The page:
Juan Lopez and John Ward

Nga Jorge Luis Borges


They lived in a strange age.

The planet had been partitioned into different countries, each armed with loyalties, cherished memories, and an unquestionably heroic past; with laws, grievances, and their own peculiar mythologies; with bronze busts of great men, anniversaries, demagogues, and symbols. This division, the labor of cartographers, was good for starting wars.

Lopez was born in the city by the motionless river; Ward, in the outskirts of the city once walked by Father Brown. He had studied Spanish in order to read Don Quixote.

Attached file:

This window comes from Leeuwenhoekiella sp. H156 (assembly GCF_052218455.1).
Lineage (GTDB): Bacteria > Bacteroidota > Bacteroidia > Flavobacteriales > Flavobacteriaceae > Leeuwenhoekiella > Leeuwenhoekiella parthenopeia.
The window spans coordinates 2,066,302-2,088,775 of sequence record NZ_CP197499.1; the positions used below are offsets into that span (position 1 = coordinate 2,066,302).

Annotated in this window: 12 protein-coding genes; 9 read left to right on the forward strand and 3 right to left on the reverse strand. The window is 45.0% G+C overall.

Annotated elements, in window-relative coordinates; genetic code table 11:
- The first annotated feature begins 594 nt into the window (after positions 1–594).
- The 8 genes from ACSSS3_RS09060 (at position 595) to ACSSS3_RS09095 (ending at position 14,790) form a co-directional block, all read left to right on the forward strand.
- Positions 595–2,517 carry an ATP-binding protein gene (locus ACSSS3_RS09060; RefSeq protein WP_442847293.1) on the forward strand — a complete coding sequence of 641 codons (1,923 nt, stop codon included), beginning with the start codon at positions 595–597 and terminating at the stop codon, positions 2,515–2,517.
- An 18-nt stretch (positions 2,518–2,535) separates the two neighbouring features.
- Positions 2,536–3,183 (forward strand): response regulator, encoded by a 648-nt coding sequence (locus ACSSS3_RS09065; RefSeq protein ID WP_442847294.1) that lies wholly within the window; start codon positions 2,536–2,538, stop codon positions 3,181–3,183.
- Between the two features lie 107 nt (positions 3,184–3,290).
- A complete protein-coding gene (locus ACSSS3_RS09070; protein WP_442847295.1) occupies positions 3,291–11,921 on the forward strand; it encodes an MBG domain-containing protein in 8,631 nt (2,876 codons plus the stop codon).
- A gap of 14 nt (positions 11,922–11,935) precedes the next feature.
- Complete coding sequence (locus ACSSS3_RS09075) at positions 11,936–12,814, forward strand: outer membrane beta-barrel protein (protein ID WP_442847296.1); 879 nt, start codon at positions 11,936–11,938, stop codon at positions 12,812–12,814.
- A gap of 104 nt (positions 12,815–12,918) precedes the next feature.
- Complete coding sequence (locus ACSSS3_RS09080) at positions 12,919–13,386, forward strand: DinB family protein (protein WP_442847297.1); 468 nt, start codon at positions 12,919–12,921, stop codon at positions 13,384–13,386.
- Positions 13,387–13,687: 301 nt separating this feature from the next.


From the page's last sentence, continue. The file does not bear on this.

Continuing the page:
The other professed a love of Conrad, who hadbeen revealed to him in a classroom on Viamonte Avenue.

They might have been friends, but they only saw each other once, face-to-face, somewhere down in those too-famous islands, and each of them was Cain, each Abel.

They were buried together, decayed in the snow. These events took place in an age we cannot understand.

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